was by Dunne (2007)

who looked at organisational learning

from
2004 to 2005 of a pineapple processor and their
suppliers of
pineapple
, cans

and packaging
.


This paper re
ports on three case studies of food netchains in Australia that have changed over
time

based on collecting data from multiple organisations in the netchain
. The change was based
on looking at the process of implementation of new tracking and tracing syste
ms.


Tracking and tracing systems
have been

demanded by customers such as major Australian
supermarket chains, superior food service chains and globally in export markets such as the
European Union and Asia
.


To continue to access global premium priced m
arkets Australian
food organisations need to ensure they meet changing customer requirements.
This includes the
ability to track products as they move to downstream customers and trace

back

to

where products
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have been sourced for feedback and to resolve p
roblems

(
Alvarez, Alfaro & Rabade

2006
,

Smyth
and Phillips 2002)
.


Traditionally information communication technologies to
enable

tracking and tracing systems
have been
established
for larger businesses and industry sectors that warrant the costs of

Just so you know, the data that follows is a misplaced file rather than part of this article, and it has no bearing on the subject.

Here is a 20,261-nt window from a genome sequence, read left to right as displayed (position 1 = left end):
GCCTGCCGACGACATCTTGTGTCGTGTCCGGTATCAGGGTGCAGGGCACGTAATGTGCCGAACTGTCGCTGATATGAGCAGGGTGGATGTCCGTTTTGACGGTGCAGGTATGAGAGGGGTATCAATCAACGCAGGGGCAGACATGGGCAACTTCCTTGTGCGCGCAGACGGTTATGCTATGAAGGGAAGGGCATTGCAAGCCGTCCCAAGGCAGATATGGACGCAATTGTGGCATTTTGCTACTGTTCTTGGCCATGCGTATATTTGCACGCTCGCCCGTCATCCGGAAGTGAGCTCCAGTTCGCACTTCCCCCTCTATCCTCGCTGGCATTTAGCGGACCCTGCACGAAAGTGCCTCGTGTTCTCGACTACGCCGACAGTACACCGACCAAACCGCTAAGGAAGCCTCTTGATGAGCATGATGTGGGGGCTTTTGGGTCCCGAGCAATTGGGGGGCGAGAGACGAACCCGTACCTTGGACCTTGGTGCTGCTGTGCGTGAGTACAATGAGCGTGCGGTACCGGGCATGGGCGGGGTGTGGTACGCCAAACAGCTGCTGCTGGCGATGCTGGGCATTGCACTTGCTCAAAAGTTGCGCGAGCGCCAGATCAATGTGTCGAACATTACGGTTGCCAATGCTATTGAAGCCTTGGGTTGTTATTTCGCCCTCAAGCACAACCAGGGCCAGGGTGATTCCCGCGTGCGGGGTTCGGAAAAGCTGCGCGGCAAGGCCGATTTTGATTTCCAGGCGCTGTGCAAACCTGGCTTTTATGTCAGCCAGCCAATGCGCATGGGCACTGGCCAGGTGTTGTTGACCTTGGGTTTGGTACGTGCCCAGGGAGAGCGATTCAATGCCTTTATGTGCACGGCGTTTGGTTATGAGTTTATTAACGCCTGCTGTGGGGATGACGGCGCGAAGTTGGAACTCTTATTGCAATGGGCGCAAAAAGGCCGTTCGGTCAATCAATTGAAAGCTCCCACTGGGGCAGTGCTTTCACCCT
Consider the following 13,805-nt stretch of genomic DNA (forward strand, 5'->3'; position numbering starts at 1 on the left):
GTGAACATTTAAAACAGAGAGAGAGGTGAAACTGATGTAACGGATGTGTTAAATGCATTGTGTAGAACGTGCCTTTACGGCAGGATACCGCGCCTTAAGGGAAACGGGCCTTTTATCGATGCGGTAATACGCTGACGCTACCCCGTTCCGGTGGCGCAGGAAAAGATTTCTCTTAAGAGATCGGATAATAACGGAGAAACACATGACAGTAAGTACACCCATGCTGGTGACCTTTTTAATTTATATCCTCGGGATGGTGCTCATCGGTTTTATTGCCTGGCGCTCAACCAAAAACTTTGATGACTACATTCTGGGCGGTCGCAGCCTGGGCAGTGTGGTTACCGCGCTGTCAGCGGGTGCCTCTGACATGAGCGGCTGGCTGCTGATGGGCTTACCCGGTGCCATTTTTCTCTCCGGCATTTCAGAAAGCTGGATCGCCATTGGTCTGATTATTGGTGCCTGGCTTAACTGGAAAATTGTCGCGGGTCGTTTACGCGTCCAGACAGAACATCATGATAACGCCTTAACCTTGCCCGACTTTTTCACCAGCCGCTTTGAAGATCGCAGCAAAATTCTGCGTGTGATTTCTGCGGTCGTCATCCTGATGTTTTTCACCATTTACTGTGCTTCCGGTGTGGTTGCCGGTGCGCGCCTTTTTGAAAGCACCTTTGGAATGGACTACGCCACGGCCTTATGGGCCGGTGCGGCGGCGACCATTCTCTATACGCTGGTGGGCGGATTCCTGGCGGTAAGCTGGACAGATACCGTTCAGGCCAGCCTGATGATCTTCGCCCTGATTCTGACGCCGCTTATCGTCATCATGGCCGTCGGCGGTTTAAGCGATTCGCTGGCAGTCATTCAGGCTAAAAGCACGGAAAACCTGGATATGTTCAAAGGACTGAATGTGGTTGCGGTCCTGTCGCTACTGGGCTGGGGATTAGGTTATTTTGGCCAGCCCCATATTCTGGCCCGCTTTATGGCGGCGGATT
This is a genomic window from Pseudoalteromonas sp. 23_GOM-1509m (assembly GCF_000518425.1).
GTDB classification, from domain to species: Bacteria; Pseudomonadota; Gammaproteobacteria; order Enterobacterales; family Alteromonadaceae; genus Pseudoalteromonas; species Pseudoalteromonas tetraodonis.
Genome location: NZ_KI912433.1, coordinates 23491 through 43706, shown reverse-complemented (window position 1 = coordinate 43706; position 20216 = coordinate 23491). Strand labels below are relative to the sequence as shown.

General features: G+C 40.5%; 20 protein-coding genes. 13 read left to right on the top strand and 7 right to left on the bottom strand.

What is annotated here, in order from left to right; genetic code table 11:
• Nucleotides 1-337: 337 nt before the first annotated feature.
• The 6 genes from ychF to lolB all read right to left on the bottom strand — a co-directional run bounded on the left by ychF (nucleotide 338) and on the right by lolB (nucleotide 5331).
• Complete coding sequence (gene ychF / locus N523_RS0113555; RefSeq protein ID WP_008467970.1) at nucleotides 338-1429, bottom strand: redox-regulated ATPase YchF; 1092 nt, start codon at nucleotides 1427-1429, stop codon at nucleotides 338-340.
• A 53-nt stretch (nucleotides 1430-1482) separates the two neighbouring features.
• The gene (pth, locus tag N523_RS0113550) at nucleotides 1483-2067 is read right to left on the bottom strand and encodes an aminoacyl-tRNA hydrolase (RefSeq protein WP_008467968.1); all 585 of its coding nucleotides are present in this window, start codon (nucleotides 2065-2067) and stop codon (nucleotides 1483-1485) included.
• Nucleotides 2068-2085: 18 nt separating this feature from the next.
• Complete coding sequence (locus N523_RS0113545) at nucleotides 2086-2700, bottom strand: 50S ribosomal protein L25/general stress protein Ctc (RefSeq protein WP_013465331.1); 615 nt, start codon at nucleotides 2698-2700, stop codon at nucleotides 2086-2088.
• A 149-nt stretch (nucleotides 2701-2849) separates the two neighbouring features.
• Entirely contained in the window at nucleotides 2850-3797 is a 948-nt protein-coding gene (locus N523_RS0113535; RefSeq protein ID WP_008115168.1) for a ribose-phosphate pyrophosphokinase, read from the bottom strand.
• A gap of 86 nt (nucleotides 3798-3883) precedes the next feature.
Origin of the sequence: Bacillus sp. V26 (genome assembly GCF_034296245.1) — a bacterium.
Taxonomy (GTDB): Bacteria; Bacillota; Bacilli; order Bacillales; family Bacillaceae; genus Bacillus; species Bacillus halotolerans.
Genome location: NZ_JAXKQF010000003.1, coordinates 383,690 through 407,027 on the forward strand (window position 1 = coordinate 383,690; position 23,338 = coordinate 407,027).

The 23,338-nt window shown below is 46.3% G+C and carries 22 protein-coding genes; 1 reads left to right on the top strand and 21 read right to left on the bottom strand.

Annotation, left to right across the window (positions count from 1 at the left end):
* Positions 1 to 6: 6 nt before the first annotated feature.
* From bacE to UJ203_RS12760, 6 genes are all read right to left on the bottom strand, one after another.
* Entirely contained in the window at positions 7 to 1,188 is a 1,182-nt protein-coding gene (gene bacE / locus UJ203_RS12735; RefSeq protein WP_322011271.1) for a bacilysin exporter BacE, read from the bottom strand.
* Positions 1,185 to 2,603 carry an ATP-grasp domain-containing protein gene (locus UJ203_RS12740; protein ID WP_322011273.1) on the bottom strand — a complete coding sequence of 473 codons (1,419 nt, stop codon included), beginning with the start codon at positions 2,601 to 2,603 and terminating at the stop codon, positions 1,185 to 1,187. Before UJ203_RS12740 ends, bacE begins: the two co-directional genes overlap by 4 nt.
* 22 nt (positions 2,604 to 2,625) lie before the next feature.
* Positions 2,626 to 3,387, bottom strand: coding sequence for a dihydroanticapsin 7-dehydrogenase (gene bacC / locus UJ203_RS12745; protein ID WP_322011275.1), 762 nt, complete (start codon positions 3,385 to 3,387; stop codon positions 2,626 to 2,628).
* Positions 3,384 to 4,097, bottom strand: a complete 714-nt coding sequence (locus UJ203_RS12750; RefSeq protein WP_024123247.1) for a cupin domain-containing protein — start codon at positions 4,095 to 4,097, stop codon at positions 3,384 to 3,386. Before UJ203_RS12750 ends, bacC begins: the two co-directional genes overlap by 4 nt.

development. A
n

Australian
Department of Agriculture Forestry and Fisheries (DAFF) study by
Batt
, Noonan and Kenyon

(
2006) identified that small scale efficient technologies
wer
e needed
by
the
food industry for food safety systems. Small
to medium enterp
rises (SME’s)

can

t always
afford to invest in the infrastructure to
establish

chain and industry wide netchain

systems
(horizontal network links between similar organisations as well as vertical chain links with
customers and suppliers). This problem is
worse where businesses are fragmented and spread
over large geographical areas
:

even if they have similar requirements.


Australia

has a

strong
record in managing

biosecurity and quarantine issues
(Nairn, Allen, Inglis
and Tanner
1996
) and has a multi
-
agency

/ multi
-
organi
s
ation
focus on maintaining this sta
t
us
.
The ability to track and track via a range of mechanisms
(e
lectronic and paper based
)

has
historically been a central component of Australia’s capacity to maintain such an enviable
position

of m
anaging biosecurity issues.


The main aim
s

of the research w
ere

to set
-
up and evaluate the use of
emerging
technology in
track

and trac
e

systems for
three
Australian
SME
based
netchains
.

Adoption of the new system
was compared to
explore
catalysts for change and perceived value in the system to explain
reasons for change in networks.

Research Methods

Identifying Industries, Organisations and Participants

The first step was to identify organisations to participate in the project. They ha
d to be small to